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24 hours rehab
Immediate Access for help and advice

Librium Explained

What is Chlordiazepoxide?

Chlordiazepoxide – also known by the trade name Librium, as well as by a large number of other names including Chlozepid, Clopoxide, Clordiazepossido, Contol, Decacil, Helogaphen, Ifibrium, Kalmocaps, Librinin, Limbitrol Ds, Lygen, Mesural, Mildmen, Multum, Napoton, Novo-Poxide, Psicosan, Radepur, Risolid, Silibrin, Tropium, Viopsicol, A-Poxide, Librelease, Libritabs, Menrium, Novo-poxide and methaminodiazepoxide – is a sedative and hypnotic of the benzodiazepine class, with amnesic, anticonvulsant, anxiolytic and muscle relaxant properties. Usually taken orally or intramuscularly, chlordiazepoxide was the first benzodiazepine to be synthesised (in 1959); in the UK it is a class C controlled substance.

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What is Chlordiazepoxide Used to Treat?

Chlordiazepoxide is used for the short-term treatment of clinically significant anxiety (i.e., anxiety that is of such a scale as to be disabling and/or subjecting the sufferer to unacceptable distress). It is also commonly used in the management of acute alcohol withdrawal syndrome. In combination with other substances including clidinium bromide it can be prescribed to ease the symptoms of irritable bowel syndrome.

Why use Chlordiazepoxide for Alcohol Withdrawal?

Chlordiazepoxide is used to treat the symptoms of alcohol withdrawal, rather than the addiction itself: the prescription of chlordiazepoxide can help reduce the severity of withdrawal symptoms, including seizures and sickness, typically over a period of between five and 10 days. Untreated, alcohol withdrawal symptoms can prove fatal; moreover, reducing the severity of withdrawal symptoms makes withdrawal and detoxification a less arduous and distressing process, significantly reducing the likelihood of relapse.

How Do Medications for Addiction Treatment Work?

As with other benzodiazepines, chlordiazepoxide acts on the central nervous system neurotransmitter GABA, reducing the rate of information transfer across synapses in the brain, and thus producing a calming effect both psychologically and physically. This reduces the severity of withdrawal symptoms as well as any anxiety and agitation which may contribute towards the impulse to recommence drinking.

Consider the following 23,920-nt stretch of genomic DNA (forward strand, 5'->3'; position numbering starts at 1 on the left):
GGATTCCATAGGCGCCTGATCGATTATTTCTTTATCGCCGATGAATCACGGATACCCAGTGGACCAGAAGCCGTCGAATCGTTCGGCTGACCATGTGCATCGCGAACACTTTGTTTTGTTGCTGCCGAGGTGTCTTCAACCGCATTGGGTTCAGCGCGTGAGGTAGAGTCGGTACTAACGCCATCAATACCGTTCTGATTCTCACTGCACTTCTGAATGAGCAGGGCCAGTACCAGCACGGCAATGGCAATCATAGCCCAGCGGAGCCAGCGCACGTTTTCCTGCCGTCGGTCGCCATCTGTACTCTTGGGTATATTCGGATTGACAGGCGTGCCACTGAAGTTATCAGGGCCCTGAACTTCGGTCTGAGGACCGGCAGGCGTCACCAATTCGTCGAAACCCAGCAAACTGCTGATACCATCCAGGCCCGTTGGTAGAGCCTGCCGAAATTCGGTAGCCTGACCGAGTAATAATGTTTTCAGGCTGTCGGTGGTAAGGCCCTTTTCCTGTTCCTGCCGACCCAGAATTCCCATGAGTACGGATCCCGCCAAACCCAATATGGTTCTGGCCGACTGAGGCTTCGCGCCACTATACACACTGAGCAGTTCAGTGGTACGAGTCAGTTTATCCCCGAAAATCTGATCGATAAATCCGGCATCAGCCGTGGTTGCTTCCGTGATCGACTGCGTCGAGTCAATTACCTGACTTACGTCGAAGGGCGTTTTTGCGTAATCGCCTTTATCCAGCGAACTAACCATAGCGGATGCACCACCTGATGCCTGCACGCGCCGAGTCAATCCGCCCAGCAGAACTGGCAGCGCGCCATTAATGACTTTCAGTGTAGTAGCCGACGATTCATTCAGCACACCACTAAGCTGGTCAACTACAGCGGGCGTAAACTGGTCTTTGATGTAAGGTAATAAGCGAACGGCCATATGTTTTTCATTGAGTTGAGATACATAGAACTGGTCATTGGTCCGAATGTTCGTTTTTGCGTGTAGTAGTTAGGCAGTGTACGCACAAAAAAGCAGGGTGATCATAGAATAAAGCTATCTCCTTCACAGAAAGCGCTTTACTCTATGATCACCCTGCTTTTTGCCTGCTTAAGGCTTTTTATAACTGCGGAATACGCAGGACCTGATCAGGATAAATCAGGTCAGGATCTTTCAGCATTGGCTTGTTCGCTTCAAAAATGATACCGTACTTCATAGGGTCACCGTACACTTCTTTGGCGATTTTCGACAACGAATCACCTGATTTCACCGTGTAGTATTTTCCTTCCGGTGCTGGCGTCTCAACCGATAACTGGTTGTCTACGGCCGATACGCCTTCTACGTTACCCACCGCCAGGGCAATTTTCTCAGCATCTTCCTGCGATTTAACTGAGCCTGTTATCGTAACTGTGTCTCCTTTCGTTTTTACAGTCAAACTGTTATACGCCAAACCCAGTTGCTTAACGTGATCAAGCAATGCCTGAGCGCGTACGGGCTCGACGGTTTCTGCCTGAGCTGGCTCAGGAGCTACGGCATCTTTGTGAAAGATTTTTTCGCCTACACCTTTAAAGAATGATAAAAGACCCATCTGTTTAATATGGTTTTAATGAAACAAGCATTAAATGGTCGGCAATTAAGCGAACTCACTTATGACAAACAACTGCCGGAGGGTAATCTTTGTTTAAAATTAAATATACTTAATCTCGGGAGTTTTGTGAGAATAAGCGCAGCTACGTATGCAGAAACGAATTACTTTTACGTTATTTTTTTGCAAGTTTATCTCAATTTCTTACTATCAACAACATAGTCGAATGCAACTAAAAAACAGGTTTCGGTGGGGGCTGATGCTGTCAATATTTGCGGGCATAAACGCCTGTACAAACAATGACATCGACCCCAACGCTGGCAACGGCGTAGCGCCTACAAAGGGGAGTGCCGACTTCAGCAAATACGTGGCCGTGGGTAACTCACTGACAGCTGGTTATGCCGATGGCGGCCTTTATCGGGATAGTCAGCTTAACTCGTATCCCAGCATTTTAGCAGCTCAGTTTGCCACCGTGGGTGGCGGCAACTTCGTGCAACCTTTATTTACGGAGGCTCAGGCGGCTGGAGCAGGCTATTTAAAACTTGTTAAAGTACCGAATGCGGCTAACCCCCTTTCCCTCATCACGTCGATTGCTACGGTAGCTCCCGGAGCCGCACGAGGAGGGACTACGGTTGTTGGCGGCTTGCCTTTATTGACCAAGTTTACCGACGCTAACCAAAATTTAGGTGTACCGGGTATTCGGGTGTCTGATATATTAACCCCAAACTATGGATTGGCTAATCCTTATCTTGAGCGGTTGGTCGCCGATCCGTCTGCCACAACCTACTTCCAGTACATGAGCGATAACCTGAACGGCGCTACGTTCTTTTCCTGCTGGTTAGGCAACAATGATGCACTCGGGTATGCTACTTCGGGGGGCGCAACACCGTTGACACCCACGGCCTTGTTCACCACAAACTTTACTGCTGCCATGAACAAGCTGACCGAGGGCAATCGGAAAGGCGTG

Is Chlordiazepoxide Effective at Treating Addiction?

Chlordiazepoxide by itself should not be seen as a treatment for addiction; rather, it aids in the treatment of withdrawal during a managed detoxification process, making relapse less likely and increasing the safety of the patient.

Principles of Effective Chlordiazepoxide Addiction Treatment

Chlordiazepoxide should be taken as part of a broader holistic addiction treatment programme such as that provided in a residential rehabilitation facility. The treatment of addiction rests upon therapy (in various forms) and medications such as chlordiazepoxide are used primarily in the treatment of specific withdrawal symptoms, rather than being cures in themselves. Because as with all benzodiazepines chlordiazepoxide is itself an addictive substance, and poses a risk of overdose, it should only ever be consumed in strict accordance with the instructions of the prescribing doctor.

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What are the Side Effects of Chlordiazepoxide?

As noted above, chlordiazepoxide can be habit forming and its consumption over time may result in tolerance and dependence, with withdrawal symptoms manifesting after the sudden cessation of use which may be fatal. Benzodiazepine withdrawal syndrome can resemble withdrawal from alcohol or barbiturates and can be fatal unless treated medically. Typically, the higher the dose and the greater the duration of consumption of chlordiazepoxide, the higher the risk that distressing and potentially dangerous withdrawal symptoms will manifest.

The consumption of chlordiazepoxide also poses a risk of overdose, with symptoms including difficulty staying awake, mental confusion, hypotension, impaired motor functions including muscle weakness and loss of balance, hypoventilation, and potentially coma and death. Chlordiazepoxide overdose is considered a medical emergency and requires immediate medical attention.

Other side effects associated with chlordiazepoxide include drowsiness, confusion, liver problems, fainting, constipation, irregularities with the menstrual cycle, changes to libido, nausea, skin rashes, fluid retention, and a yellowing of the eyes and skin.

Get Help Today

If you are struggling with an alcohol addiction – or if you have consumed chlordiazepoxide for sufficiently long or insufficiently high doses to develop a physical dependence – you should seek medical help for your condition. No addiction treatment may be successful until and unless the addict is prepared to acknowledge their condition and ask for help – but if you have reached that stage, there are facilities and organisations across the country which can give you the help you need. Speak with your GP and/or an addiction specialist today to discuss treatment options which may be available to you, and take back control of your life.

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